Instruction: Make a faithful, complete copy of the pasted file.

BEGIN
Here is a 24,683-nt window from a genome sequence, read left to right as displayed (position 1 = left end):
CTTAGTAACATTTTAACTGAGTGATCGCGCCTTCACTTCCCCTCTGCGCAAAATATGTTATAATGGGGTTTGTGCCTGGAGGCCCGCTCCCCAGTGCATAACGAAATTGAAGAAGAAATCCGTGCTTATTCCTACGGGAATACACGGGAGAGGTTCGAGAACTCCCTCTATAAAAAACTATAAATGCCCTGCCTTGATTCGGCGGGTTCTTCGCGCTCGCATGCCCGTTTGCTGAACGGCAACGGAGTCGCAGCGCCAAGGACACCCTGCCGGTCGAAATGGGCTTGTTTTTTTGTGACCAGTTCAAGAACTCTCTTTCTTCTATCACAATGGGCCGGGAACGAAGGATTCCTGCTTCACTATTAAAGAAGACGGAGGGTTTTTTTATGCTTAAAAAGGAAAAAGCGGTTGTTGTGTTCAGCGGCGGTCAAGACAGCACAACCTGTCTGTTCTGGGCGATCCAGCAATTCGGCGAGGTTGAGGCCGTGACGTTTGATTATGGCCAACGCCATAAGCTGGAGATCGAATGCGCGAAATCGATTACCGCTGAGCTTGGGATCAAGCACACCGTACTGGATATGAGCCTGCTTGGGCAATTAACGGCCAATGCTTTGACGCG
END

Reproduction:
Here is a 24,683-nt window from a genome sequence, read left to right as displayed (position 1 = left end):
CTTAGTAACATTTTAACTGAGTGATCGCGCCTTCACTTCCCCTCTGCGCAAAATATGTTATAATGGGGTTTGTGCCTGGAGGCCCGCTCCCCAGTGCATAACGAAATTGAAGAAGAAATCCGTGCTTATTCCTACGGGAATACACGGGAGAGGTTCGAGAACTCCCTCTATAAAAAACTATAAATGCCCTGCCTTGATTCGGCGGGTTCTTCGCGCTCGCATGCCCGTTTGCTGAACGGCAACGGAGTCGCAGCGCCAAGGACACCCTGCCGGTCGAAATGGGCTTGTTTTTTTGTGACCAGTTCAAGAACTCTCTTTCTTCTATCACAATGGGCCGGGAACGAAGGATTCCTGCTTCACTATTAAAGAAGACGGAGGGTTTTTTTATGCTTAAAAAGGAAAAAGCGGTTGTTGTGTTCAGCGGCGGTCAAGACAGCACAACCTGTCTGTTCTGGGCGATCCAGCAATTCGGCGAGGTTGAGGCCGTGACGTTTGATTATGGCCAACGCCATAAGCTGGAGATCGAATGCGCGAAATCGATTACCGCTGAGCTTGGGATCAAGCACACCGTACTGGATATGAGCCTGCTTGGGCAATTAACGGCCAATGCTTTGACGCG